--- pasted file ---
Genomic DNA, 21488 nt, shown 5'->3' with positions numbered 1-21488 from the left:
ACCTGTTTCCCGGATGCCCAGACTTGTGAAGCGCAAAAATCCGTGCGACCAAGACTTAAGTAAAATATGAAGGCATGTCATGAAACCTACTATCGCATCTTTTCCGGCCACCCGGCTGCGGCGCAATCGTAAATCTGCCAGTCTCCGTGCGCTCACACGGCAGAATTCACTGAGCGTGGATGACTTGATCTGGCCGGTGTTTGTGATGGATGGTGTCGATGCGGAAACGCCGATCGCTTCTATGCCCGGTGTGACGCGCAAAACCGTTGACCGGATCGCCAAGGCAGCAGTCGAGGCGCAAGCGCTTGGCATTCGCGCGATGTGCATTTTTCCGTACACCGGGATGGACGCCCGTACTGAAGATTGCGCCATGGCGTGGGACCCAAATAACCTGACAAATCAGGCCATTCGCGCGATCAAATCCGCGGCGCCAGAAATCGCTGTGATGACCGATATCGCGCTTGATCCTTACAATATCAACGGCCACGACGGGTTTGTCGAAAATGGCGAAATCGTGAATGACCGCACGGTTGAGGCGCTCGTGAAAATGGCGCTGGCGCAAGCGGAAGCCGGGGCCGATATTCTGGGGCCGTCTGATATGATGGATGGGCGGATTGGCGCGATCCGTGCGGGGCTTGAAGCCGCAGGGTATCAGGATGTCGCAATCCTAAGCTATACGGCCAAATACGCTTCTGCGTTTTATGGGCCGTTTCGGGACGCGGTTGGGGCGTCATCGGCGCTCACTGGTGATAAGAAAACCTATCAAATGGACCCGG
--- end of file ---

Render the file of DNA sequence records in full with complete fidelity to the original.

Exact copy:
Genomic DNA, 21488 nt, shown 5'->3' with positions numbered 1-21488 from the left:
ACCTGTTTCCCGGATGCCCAGACTTGTGAAGCGCAAAAATCCGTGCGACCAAGACTTAAGTAAAATATGAAGGCATGTCATGAAACCTACTATCGCATCTTTTCCGGCCACCCGGCTGCGGCGCAATCGTAAATCTGCCAGTCTCCGTGCGCTCACACGGCAGAATTCACTGAGCGTGGATGACTTGATCTGGCCGGTGTTTGTGATGGATGGTGTCGATGCGGAAACGCCGATCGCTTCTATGCCCGGTGTGACGCGCAAAACCGTTGACCGGATCGCCAAGGCAGCAGTCGAGGCGCAAGCGCTTGGCATTCGCGCGATGTGCATTTTTCCGTACACCGGGATGGACGCCCGTACTGAAGATTGCGCCATGGCGTGGGACCCAAATAACCTGACAAATCAGGCCATTCGCGCGATCAAATCCGCGGCGCCAGAAATCGCTGTGATGACCGATATCGCGCTTGATCCTTACAATATCAACGGCCACGACGGGTTTGTCGAAAATGGCGAAATCGTGAATGACCGCACGGTTGAGGCGCTCGTGAAAATGGCGCTGGCGCAAGCGGAAGCCGGGGCCGATATTCTGGGGCCGTCTGATATGATGGATGGGCGGATTGGCGCGATCCGTGCGGGGCTTGAAGCCGCAGGGTATCAGGATGTCGCAATCCTAAGCTATACGGCCAAATACGCTTCTGCGTTTTATGGGCCGTTTCGGGACGCGGTTGGGGCGTCATCGGCGCTCACTGGTGATAAGAAAACCTATCAAATGGACCCGG